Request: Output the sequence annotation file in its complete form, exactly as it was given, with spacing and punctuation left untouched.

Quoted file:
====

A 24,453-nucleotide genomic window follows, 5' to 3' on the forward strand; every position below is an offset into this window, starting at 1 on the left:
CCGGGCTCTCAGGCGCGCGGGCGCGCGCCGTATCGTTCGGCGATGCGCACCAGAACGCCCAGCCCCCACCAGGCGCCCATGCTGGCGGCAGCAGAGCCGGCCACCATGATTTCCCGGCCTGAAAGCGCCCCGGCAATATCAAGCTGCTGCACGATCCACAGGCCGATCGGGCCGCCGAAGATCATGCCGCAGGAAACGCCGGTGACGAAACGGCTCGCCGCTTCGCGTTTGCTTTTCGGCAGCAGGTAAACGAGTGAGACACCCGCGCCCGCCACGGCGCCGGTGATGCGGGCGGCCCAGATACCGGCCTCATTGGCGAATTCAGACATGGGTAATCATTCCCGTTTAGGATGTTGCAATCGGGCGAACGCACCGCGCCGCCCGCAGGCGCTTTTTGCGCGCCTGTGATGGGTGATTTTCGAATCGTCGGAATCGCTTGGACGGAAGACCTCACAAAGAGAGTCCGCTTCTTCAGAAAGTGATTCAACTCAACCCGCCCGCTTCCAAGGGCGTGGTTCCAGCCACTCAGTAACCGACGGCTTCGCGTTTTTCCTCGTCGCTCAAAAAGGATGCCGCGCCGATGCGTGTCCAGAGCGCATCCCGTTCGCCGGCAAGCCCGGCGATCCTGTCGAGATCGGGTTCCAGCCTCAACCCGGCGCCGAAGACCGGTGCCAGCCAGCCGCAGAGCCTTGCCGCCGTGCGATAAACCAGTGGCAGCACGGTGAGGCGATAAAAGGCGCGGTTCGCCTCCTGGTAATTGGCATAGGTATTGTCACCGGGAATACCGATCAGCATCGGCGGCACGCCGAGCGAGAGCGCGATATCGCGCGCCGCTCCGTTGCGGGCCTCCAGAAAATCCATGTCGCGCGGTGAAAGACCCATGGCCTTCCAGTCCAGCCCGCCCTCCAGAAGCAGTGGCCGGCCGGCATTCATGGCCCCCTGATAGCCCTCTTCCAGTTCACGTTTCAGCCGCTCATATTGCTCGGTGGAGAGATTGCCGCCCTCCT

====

A 24,453-nucleotide genomic window follows, 5' to 3' on the forward strand; every position below is an offset into this window, starting at 1 on the left:
CCGGGCTCTCAGGCGCGCGGGCGCGCGCCGTATCGTTCGGCGATGCGCACCAGAACGCCCAGCCCCCACCAGGCGCCCATGCTGGCGGCAGCAGAGCCGGCCACCATGATTTCCCGGCCTGAAAGCGCCCCGGCAATATCAAGCTGCTGCACGATCCACAGGCCGATCGGGCCGCCGAAGATCATGCCGCAGGAAACGCCGGTGACGAAACGGCTCGCCGCTTCGCGTTTGCTTTTCGGCAGCAGGTAAACGAGTGAGACACCCGCGCCCGCCACGGCGCCGGTGATGCGGGCGGCCCAGATACCGGCCTCATTGGCGAATTCAGACATGGGTAATCATTCCCGTTTAGGATGTTGCAATCGGGCGAACGCACCGCGCCGCCCGCAGGCGCTTTTTGCGCGCCTGTGATGGGTGATTTTCGAATCGTCGGAATCGCTTGGACGGAAGACCTCACAAAGAGAGTCCGCTTCTTCAGAAAGTGATTCAACTCAACCCGCCCGCTTCCAAGGGCGTGGTTCCAGCCACTCAGTAACCGACGGCTTCGCGTTTTTCCTCGTCGCTCAAAAAGGATGCCGCGCCGATGCGTGTCCAGAGCGCATCCCGTTCGCCGGCAAGCCCGGCGATCCTGTCGAGATCGGGTTCCAGCCTCAACCCGGCGCCGAAGACCGGTGCCAGCCAGCCGCAGAGCCTTGCCGCCGTGCGATAAACCAGTGGCAGCACGGTGAGGCGATAAAAGGCGCGGTTCGCCTCCTGGTAATTGGCATAGGTATTGTCACCGGGAATACCGATCAGCATCGGCGGCACGCCGAGCGAGAGCGCGATATCGCGCGCCGCTCCGTTGCGGGCCTCCAGAAAATCCATGTCGCGCGGTGAAAGACCCATGGCCTTCCAGTCCAGCCCGCCCTCCAGAAGCAGTGGCCGGCCGGCATTCATGGCCCCCTGATAGCCCTCTTCCAGTTCACGTTTCAGCCGCTCATATTGCTCGGTGGAGAGATTGCCGCCCTCCT